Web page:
Back Page Columnist

The cows are not to blame

If you ask that poor cow, where he would love to live, he would assuredly choose to stay in a ranch and be happy.


This long walk to death is not a choice he would fancy especially as he now becomes an object of ridicule, and endangered specie and harbinger of trouble that may snowball into avoidable civil war in Nigeria. That poor cow suffers in the hands of his shepherd.


He travels through the thick forest, climb mountains, walk or swim through rivers and streams, destroys farmlands by no ordinary design of his own, and often used as shield by the marauding kidnappers against the rain of bullets. He is being rustled and stolen at any point.


He’s being killed regularly for food, but most recently, he has become a source of insecurity across the nation. Remove the cows from our discourse, and peace would return in equanimity.


Remove the cows, the armed herdsmen won’t have any article of trade. Remove the cows, the nomads would become jobless. Cows have become endangered species in the sight of all.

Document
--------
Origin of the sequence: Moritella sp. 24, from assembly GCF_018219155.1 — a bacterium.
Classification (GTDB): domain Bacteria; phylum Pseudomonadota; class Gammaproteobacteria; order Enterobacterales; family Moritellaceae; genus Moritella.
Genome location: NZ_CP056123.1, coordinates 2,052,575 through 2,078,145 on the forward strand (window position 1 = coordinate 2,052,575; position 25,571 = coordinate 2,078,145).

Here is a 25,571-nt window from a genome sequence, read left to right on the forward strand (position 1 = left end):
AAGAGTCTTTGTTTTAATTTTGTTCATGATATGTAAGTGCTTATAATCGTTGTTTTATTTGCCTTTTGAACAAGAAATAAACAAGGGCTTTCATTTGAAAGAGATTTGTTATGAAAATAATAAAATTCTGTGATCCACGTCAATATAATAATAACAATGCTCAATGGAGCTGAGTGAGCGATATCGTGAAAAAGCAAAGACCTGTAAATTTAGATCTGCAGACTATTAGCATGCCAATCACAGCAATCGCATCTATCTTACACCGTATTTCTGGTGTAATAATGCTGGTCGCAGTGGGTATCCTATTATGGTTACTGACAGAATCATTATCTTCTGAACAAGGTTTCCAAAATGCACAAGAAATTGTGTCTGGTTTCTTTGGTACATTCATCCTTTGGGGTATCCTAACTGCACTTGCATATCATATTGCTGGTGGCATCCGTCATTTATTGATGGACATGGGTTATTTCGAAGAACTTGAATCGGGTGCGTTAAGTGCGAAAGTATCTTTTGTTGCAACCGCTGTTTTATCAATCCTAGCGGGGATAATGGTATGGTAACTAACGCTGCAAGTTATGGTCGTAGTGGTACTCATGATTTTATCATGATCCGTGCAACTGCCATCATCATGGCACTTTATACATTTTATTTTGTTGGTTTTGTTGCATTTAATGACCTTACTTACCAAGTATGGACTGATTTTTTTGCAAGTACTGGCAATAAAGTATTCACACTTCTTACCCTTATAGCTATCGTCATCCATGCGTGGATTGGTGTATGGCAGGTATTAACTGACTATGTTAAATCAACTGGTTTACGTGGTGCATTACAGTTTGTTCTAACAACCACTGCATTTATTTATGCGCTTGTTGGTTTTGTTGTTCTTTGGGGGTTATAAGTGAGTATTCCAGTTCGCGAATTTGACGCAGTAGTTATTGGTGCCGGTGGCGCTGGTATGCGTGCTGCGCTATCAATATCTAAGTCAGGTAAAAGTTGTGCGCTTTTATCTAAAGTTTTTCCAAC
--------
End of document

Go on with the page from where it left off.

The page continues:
Once a cow surfaces in the village, town or hamlet, or at best in the forest, trepidation sets in. The cow is no longer loved by the people, except the owners who use them as source of wealth.


It is a private business that has been transformed to a national culture by those who crave nepotism as a human resource. To them, a cow’s life is synonymous with human life.


A human head is equal to one cow, so they said. When you kill a cow, expect to be killed in return. That is the mentality that has been sold to us by the Fulani herdsmen.


A cow for a human head. The leaders of the Miyetti Allah Association decreed with impunity and potent effrontery that the forest belongs to them.


Bala Mohammed, the Bauchi State Governor, further gave emphasis when he stated that no governor has the right to stop any Fulani herder from habitating the forest. He declared on national television, that the Fulani herder has become a global citizen that must be tolerated.